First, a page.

Name: Adelaide Corbin [Nickname: Addy]
Hair: Blonde Eyes: Blue
Age: 16 Style: Punk/Rebel/Rocker
"I'll go," I told my parents. There were tears streaming down both their faces. Our planet, Deranu, was running out of resources. Each family in our Parcel had to choose one of their children to send off to another planet. The only problem with that was, we still weren't sure which planets could sustain life. There was no way to be positive, no way to know whether we'd live, or whether we'd die like the last three ships.
My mother wrapped her arms around me tightly, but didn't object. I was the oldest of three children. The way I saw it, it was my obligation to make sure my siblings got to live their life here as long and as happily as possible. My parents seemed to agree. "Thank you, Addy," my mother whispered, still sobbing into my shoulder. I stroked her hair reassuringly.
"I'll be fine, Mom."
The children who were chosen had one last night to spend with their families, before being herded onto a spaceship and blasted off into the nothingness of space. Three of the fifty of us who were chosen would be taught to fly and navigate. The Empire, our rulers, assigned us to a planet to land on. The last three planets had been gas planets; everyone had died, their ships getting lost and trapped in the planets' strange atmospheres.
The Artisan waiting patiently by our front door was a big man. I couldn't see his face; they weren't allowed to take off their masks. If you were chosen to become an Artisan, you were fitted with a mask that protected you, but also hid your face from everyone forever. You weren't allowed to get married, or have children. And you couldn't even speak. The Artisans communicated by thinking their words, which were then spit out of the mask in a robotic voice. It was eery, really.
The Artisan took down my name, my Identifier and my Mark. Every Deranum had an Identifier, something to separate us, to group us. There were five different Identifiers: Rebel, Worker, Breeder, Engineer and Medic.
Rebels were the outcasts of our society. If you were a Rebel, you couldn't get very far in life. You were considered to already have committed a crime. In school, you were treated differently, and had to be watched constantly. Workers were the people who grew and raised our food. The people who owned businesses and worked at the schools. They were respected by everyone. Breeders were the women who were responsible for, well, breeding. As weird and disgusting as it sounds, those women were treated as highly as the Empire. They were kept in a pod away from the Parcels, injected with the male sperm and, three months later, gave birth. It was a very specific system. None of us really knew what went on in the pod; there were plenty of stories, though. All we really knew was that, after the babies were born, they were given to qualifying families. Whatever that meant. Engineers were the people who worked on our spaceships, made the Artisans' masks, and built weapons for the Empire. The Empire were the only people allowed to have weapons, which I didn't think was fair. But speaking against the Empire was a crime punishable by death. So, I kept my opinions to myself. Medics were the doctors and nurses. There were several Medic stations scattered throughout each Parcel.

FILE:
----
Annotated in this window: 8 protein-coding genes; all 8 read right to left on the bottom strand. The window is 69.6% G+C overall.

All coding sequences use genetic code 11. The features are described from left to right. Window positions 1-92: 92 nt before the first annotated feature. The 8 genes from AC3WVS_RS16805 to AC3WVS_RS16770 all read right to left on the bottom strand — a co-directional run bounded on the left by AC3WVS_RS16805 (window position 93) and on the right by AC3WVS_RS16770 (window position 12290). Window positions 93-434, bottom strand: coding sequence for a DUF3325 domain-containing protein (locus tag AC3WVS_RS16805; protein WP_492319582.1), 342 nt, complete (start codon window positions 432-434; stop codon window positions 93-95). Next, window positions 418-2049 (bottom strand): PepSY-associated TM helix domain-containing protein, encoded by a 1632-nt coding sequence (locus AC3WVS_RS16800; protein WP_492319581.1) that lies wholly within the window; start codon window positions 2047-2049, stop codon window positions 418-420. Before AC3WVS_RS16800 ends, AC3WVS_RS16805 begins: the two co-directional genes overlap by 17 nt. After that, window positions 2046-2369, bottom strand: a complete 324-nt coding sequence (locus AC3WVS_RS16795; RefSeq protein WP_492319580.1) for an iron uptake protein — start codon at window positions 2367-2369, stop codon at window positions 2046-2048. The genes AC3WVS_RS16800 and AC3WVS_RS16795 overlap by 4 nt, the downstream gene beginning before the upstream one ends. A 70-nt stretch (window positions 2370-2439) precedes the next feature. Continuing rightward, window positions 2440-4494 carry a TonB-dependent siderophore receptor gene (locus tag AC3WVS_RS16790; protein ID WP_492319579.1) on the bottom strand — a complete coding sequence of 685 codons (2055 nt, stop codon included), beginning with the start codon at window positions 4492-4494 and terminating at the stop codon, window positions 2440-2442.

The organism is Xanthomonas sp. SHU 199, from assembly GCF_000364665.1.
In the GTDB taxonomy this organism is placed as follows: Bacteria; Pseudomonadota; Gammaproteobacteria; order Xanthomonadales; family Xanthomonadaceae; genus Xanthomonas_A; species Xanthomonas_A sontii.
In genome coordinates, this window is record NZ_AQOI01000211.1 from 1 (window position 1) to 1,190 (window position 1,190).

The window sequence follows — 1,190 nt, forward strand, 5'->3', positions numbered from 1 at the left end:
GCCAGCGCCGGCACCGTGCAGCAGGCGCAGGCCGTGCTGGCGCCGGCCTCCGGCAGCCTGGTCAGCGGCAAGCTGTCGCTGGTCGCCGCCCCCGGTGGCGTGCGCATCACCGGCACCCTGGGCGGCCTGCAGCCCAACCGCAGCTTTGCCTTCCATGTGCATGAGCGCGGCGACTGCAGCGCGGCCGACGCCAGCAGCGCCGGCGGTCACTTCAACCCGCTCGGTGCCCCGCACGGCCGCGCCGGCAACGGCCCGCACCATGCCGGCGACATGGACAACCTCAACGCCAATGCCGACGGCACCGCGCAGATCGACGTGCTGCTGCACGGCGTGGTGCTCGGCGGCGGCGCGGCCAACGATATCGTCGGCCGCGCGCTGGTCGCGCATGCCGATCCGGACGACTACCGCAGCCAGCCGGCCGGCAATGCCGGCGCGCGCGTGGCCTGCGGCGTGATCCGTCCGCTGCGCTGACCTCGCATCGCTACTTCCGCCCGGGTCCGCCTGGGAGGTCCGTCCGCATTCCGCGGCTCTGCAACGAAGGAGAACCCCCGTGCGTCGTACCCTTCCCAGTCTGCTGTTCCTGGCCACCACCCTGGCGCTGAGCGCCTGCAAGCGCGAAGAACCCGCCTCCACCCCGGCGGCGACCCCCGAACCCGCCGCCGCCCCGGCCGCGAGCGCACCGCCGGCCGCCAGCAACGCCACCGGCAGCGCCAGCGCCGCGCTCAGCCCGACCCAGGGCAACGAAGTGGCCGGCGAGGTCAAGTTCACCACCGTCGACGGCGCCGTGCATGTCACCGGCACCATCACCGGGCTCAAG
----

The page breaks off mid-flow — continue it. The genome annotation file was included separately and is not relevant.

The Artisan wrote my name, Adelaide Corbin; he wrote my Identifier, Rebel; he wrote my Mark and where it was located, a dark blue vine that ran up my arm, wrapping around it, up to the shoulder. The color of my Mark represented knowledge, which was good and bad, depending on I was to use it. The vine symbolizes growth and harmony.
Finally, the Artisan told me in his robot voice that he'd return the next day around noon to take me to the ship. Then he was gone and I was left with my distraught family. My two little sisters, Ava and Aria, ran over and wrapped their arms around my legs. They were twins, five years old. They had my father's dark brown hair and green eyes. Since they were so young, they hadn't been Identified or Marked yet, but I could only hope they wouldn't be Identified as a Rebel. I knew all too well that life as Rebel was not the life they should lead.
A few hours later, I'd tucked Ava and Aria into bed. I couldn't sleep and my parents weren't going to sleep either, it seemed. As guilty as I felt, I didn't want to be spend my last few hours with them. I wanted to see my best friend, Desmond. I hadn't seen him since the day before, what with all the drama of Choosing. Curfew was ten, but Des and I always liked sneaking out and meeting by the big tree down the road. The Artisans who kept watch in the streets at night had no idea about the secret pathway behind my house. Desmond lived next door to me, so there were obviously less dangerous ways to meet, but we'd always been a little on the wild side. I guess that came with us both being Rebels.
I messaged Desmond from the pad on the wall of my room: tree. He would know what I meant. I waited for his response: tree. As quietly as I could, I opened my window and crawled out into the night air. All of the houses were one-story, so I had no problem reaching the ground. Hiding behind the bushes that surrounded the house, I silently made my way to the path. I crept behind house after house and finally made it to the tree. Desmond wasn't waiting for me, which was strange, because he usually made it there first.
"Desmond," I whispered. "Desmond, are you here?"
Suddenly, I felt an arm go around my waist and a hand on my mouth, keeping me from screaming. The person holding me said, "You know you're not supposed to be out past curfew."